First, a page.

The Neurobiology of Treatment-Resistant Depression

September 1, 2007

Treatment-resistant unipolar major depression appears to be the rule rather than the exception. This view is supported by data from the STAR*D program, a multilevel treatment trial for major depression.

Treatment-resistant unipolar major depression appears to be the rule rather than the exception. This view is supported by data from the STAR*D program, a multilevel treatment trial for major depression.1 Level 1 treatment was citalopram flexibly dosed from 20 to 60 mg/d (mean dose, 41.8 mg/d) for 12 weeks.1 Even though patients were naive to antidepressant treatment at study entry, only about one third achieved remission, a rate much lower than expected.

Subsequent levels tested alternative treatment methods, including switching to another mono-therapy or combination strategies. Monotherapy options at level 2 included sertraline, venlafaxine, bupropion, or cognitive therapy; combinations included citalopram with bupropion, buspirone, or cognitive therapy. At level 3, patients were treated with nortriptyline, mirtazapine, or augmentation with triiodothyronine or lithium. Level 4 treatments included tranylcypromine or venlafaxine plus mirtazapine.

Progressively higher proportions of patients remitted; remission was ultimately achieved in about two thirds of patients.2 However, a high proportion of patients eventually relapsed during a 1-year follow-up, representing another kind of treatment resistance. Thus, depression proved to be a difficult-to-treat condition even with multiple treatment options.

These data are enlightening in several ways.

  • First, it is clear that some people who do not experience remission via actions in 1 chemical system (eg, serotonin) may do so when another system is activated (eg, norepinephrine).
  • Second, others seem to require effects on 2 or more systems in order to maximize response. This is consistent with the common practice of adding bupropion to an SSRI.
  • Third, treatment resistance is a complex condition in which a treatment may achieve a good initial effect that is lost over time.

Hence, the neurobiology of treatment resistance is likely to involve multiple systems that vary among individuals.

Pharmacokinetic causes of treatment resistance

The definition of treatment resistance hinges on the adequacy of both dosage and duration of treatment. To determine that a person has true treatment-resistant depression, a medication should be dosed through its therapeutic range until 1 of 3 outcomes occurs: (1) sustained remission; (2) a dose-limiting adverse effect (leading to a need to switch to an alternative medication); or (3) the maximum recommended dose is reached. Even meeting these criteria, resistance may occur for pure pharmacokinetic reasons.

Polymorphic variants of CYP

Polymorphic variants of the genes for cytochrome P-450 (CYP) enzymes can yield widely varying plasma levels. The simplest of these effects are polymorphisms that lead to reduced activity of an enzyme such as CYP2D6 or CYP3A4. This can be associated with a much higher than expected plasma level of a given antidepressant drug, leading to unexplained sensitivity to adverse effects of 1 or more medications.3 This, in turn, may explain apparent treatment resistance that is related to adverse effects.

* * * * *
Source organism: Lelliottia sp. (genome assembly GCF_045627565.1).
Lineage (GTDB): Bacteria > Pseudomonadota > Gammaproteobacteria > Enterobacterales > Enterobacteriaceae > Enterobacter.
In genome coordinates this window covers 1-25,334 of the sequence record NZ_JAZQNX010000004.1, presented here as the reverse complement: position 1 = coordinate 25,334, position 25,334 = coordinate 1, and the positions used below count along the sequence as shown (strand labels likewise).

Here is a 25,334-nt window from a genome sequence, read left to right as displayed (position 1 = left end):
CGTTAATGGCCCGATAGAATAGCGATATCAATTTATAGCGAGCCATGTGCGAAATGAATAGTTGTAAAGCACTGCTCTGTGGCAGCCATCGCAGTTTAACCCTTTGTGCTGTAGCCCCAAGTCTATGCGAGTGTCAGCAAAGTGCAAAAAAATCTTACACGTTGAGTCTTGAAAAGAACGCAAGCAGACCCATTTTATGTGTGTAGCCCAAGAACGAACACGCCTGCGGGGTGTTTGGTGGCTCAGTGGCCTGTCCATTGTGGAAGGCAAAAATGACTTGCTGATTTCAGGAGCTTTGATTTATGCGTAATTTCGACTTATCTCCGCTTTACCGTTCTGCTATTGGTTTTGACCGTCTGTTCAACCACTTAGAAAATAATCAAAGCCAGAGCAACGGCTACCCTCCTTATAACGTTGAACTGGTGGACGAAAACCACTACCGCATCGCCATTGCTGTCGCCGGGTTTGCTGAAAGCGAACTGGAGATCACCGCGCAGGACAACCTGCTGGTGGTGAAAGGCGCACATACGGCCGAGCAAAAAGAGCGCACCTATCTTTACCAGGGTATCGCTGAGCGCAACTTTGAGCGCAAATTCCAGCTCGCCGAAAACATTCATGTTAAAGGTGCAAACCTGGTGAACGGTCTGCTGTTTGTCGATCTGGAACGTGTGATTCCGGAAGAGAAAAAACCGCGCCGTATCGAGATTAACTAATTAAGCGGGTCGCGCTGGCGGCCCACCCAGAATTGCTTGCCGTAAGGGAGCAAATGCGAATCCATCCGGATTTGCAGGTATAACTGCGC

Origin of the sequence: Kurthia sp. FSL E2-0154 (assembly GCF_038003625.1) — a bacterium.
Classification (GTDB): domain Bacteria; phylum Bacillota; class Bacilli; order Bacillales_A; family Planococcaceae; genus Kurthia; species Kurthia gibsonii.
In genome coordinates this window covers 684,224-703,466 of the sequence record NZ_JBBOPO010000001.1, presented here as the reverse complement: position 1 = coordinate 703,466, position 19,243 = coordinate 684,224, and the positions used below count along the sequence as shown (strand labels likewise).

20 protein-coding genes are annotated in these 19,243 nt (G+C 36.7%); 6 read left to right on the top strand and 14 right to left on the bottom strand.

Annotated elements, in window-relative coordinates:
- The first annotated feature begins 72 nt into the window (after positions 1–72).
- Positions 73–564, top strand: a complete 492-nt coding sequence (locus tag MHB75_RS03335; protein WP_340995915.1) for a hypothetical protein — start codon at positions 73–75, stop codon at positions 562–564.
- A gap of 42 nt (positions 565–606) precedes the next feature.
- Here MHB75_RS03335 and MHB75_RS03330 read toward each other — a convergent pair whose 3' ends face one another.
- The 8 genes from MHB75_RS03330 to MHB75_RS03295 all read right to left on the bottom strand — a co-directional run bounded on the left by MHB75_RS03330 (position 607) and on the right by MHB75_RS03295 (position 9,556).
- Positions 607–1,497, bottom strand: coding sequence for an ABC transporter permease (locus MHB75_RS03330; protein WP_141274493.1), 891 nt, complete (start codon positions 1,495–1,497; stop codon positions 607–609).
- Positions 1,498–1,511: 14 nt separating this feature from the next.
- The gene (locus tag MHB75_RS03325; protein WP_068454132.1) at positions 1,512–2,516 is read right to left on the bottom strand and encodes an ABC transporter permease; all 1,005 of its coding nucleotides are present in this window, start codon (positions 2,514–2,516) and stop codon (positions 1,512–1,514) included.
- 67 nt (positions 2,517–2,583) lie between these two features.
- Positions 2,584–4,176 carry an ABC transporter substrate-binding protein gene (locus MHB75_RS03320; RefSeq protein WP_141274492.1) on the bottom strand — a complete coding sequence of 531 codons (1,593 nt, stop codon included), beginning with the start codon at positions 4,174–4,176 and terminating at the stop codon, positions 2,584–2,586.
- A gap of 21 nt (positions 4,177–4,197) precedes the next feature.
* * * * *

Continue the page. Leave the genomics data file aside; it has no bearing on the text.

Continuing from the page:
Alternatively, some people are rapid or ultrarapid metabolizers via CYP enzymes. This is a result of a polymorphic variant of a CYP enzyme that yields increased activity or, in the case of CYP2D6, actual duplication of the alleles coding for this protein.4

Currently, there is an AmpliChip test available for both CYP2D6 and 2C19, both of which are involved in the metabolism of multiple antidepressant medications. (Information on the AmpliChip test is available at http://www.amplichip.us/?gclid=CMLxjIXW0o0CFQWSQAodcmCIaA; accessed July 5, 2007.)

The multidrug-resistance gene

Another factor that may influence the effects of psychotropic drugs is p-glycoprotein (P-gp), also known as the multidrug-resistance gene ABCB1. This protein is present in the GI tract, hepatocytes, and endothelial cells forming the blood-brain barrier.5 The function of P-gp is to extrude xenobiotics (including many drugs) from cells, thereby limiting toxicity.5

The relationship between P-gp genotype and antidepressant function is complex. For example, quinidine, a P-gp inhibitor, has been shown to increase the absorption of amitriptyline,6,7 and similar effects may be involved with other drugs.8,9 Effects of drugs that are eliminated from tissues by this mechanism would then be expected to be enhanced by polymorphic variants that reduce the effect of P-gp.10 Alternatively, certain drugs appear to inhibit the activity of P-gp, which would be expected to increase brain concentrations.11

Inhibition of P-gp by antidepressants may exert inhibitory effects on hypothalamic-pituitary-adrenal (HPA) axis activity by decreasing glucocorticoid efflux.12 It has been proposed that reduced glucocorticoid efflux is associ- ated with increased glucocorticoid receptor (GR) expression, which exerts inhibitory effects on HPA activation.12 Mouse knockout studies of P-gp have shown that intact P-gp is required for the actions of desipramine on GR expression. Hence, the relationship between polymorphisms of P-gp and the activity of antidepressant drugs is complex.

Other genetic polymorphisms

Polymorphic variants of other genes may also be associated with antidepressant drug response. For example, both coding and noncoding single nucleotide polymorphisms (SNPs) of the serotonin 2A gene (HTR2A) have been shown to be associated with reduced response to SSRIs.13-15